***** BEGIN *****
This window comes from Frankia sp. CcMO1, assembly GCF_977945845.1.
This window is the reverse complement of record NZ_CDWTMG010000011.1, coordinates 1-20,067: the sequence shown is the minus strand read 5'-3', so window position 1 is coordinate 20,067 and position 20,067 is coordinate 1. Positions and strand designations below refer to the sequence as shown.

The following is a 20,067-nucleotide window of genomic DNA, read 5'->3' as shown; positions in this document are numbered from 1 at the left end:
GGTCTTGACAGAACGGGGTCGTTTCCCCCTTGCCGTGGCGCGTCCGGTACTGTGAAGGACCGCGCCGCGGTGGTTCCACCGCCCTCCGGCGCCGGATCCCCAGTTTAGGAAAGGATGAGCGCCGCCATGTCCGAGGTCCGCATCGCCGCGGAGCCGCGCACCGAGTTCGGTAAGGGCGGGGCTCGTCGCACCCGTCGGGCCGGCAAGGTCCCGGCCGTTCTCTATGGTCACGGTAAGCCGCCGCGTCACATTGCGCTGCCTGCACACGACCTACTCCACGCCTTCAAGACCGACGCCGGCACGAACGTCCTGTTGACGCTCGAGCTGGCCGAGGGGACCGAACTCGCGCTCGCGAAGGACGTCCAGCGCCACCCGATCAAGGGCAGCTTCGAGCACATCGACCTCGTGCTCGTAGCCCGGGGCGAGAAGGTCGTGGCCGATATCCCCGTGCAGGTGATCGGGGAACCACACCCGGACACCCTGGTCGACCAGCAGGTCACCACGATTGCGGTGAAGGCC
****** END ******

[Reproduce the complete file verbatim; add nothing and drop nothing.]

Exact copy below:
This window comes from Frankia sp. CcMO1, assembly GCF_977945845.1.
This window is the reverse complement of record NZ_CDWTMG010000011.1, coordinates 1-20,067: the sequence shown is the minus strand read 5'-3', so window position 1 is coordinate 20,067 and position 20,067 is coordinate 1. Positions and strand designations below refer to the sequence as shown.

The following is a 20,067-nucleotide window of genomic DNA, read 5'->3' as shown; positions in this document are numbered from 1 at the left end:
GGTCTTGACAGAACGGGGTCGTTTCCCCCTTGCCGTGGCGCGTCCGGTACTGTGAAGGACCGCGCCGCGGTGGTTCCACCGCCCTCCGGCGCCGGATCCCCAGTTTAGGAAAGGATGAGCGCCGCCATGTCCGAGGTCCGCATCGCCGCGGAGCCGCGCACCGAGTTCGGTAAGGGCGGGGCTCGTCGCACCCGTCGGGCCGGCAAGGTCCCGGCCGTTCTCTATGGTCACGGTAAGCCGCCGCGTCACATTGCGCTGCCTGCACACGACCTACTCCACGCCTTCAAGACCGACGCCGGCACGAACGTCCTGTTGACGCTCGAGCTGGCCGAGGGGACCGAACTCGCGCTCGCGAAGGACGTCCAGCGCCACCCGATCAAGGGCAGCTTCGAGCACATCGACCTCGTGCTCGTAGCCCGGGGCGAGAAGGTCGTGGCCGATATCCCCGTGCAGGTGATCGGGGAACCACACCCGGACACCCTGGTCGACCAGCAGGTCACCACGATTGCGGTGAAGGCC